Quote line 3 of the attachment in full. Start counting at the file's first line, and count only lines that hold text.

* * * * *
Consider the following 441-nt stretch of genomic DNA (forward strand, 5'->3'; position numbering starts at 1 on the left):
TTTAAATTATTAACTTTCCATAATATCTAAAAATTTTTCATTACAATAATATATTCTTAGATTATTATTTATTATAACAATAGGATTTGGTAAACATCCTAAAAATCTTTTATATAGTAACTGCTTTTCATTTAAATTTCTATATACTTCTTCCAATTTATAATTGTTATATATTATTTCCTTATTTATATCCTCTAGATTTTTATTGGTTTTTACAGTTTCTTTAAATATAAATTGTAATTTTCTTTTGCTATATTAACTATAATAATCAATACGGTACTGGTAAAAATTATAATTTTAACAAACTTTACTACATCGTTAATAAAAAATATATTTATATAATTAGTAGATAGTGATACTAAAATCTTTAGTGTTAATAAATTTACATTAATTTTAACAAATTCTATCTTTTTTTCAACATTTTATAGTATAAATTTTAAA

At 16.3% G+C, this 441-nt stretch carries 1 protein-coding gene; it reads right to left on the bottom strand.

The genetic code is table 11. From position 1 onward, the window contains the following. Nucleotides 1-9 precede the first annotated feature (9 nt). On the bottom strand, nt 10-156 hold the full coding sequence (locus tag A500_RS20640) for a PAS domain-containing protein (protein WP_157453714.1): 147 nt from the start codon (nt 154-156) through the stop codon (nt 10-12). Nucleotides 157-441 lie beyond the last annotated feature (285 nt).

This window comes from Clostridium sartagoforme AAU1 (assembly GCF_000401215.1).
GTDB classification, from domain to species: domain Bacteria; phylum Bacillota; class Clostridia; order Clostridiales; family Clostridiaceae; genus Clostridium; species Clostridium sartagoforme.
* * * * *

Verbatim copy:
At 16.3% G+C, this 441-nt stretch carries 1 protein-coding gene; it reads right to left on the bottom strand.